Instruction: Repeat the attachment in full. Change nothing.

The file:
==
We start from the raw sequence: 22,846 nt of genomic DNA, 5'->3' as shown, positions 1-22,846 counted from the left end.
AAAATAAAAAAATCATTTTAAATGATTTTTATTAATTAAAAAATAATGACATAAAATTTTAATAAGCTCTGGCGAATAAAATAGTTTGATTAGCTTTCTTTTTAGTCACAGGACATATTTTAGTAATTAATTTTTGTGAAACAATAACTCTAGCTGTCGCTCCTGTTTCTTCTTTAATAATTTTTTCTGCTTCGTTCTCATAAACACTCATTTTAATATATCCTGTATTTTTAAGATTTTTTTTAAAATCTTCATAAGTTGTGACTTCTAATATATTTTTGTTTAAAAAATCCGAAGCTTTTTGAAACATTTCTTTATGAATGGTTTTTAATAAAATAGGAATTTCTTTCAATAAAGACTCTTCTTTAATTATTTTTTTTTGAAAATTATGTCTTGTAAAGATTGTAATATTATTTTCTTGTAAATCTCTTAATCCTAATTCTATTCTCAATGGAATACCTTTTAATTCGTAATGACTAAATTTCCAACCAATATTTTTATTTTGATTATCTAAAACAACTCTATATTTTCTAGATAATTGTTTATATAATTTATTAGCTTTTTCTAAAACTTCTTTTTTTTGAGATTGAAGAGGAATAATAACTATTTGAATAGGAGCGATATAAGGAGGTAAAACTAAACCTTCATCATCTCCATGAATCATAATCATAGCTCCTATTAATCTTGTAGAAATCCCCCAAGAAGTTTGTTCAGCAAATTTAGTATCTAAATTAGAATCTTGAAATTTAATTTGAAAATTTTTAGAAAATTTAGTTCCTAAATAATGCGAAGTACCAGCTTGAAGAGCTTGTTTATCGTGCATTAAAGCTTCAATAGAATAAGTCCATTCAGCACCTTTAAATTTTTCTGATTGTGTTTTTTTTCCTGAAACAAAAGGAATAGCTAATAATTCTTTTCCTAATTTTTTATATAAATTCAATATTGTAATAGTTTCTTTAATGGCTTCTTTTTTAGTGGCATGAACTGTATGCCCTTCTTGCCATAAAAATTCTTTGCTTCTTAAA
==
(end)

We start from the raw sequence: 22,846 nt of genomic DNA, 5'->3' as shown, positions 1-22,846 counted from the left end.
AAAATAAAAAAATCATTTTAAATGATTTTTATTAATTAAAAAATAATGACATAAAATTTTAATAAGCTCTGGCGAATAAAATAGTTTGATTAGCTTTCTTTTTAGTCACAGGACATATTTTAGTAATTAATTTTTGTGAAACAATAACTCTAGCTGTCGCTCCTGTTTCTTCTTTAATAATTTTTTCTGCTTCGTTCTCATAAACACTCATTTTAATATATCCTGTATTTTTAAGATTTTTTTTAAAATCTTCATAAGTTGTGACTTCTAATATATTTTTGTTTAAAAAATCCGAAGCTTTTTGAAACATTTCTTTATGAATGGTTTTTAATAAAATAGGAATTTCTTTCAATAAAGACTCTTCTTTAATTATTTTTTTTTGAAAATTATGTCTTGTAAAGATTGTAATATTATTTTCTTGTAAATCTCTTAATCCTAATTCTATTCTCAATGGAATACCTTTTAATTCGTAATGACTAAATTTCCAACCAATATTTTTATTTTGATTATCTAAAACAACTCTATATTTTCTAGATAATTGTTTATATAATTTATTAGCTTTTTCTAAAACTTCTTTTTTTTGAGATTGAAGAGGAATAATAACTATTTGAATAGGAGCGATATAAGGAGGTAAAACTAAACCTTCATCATCTCCATGAATCATAATCATAGCTCCTATTAATCTTGTAGAAATCCCCCAAGAAGTTTGTTCAGCAAATTTAGTATCTAAATTAGAATCTTGAAATTTAATTTGAAAATTTTTAGAAAATTTAGTTCCTAAATAATGCGAAGTACCAGCTTGAAGAGCTTGTTTATCGTGCATTAAAGCTTCAATAGAATAAGTCCATTCAGCACCTTTAAATTTTTCTGATTGTGTTTTTTTTCCTGAAACAAAAGGAATAGCTAATAATTCTTTTCCTAATTTTTTATATAAATTCAATATTGTAATAGTTTCTTTAATGGCTTCTTTTTTAGTGGCATGAACTGTATGCCCTTCTTGCCATAAAAATTCTTTGCTTCTTAAA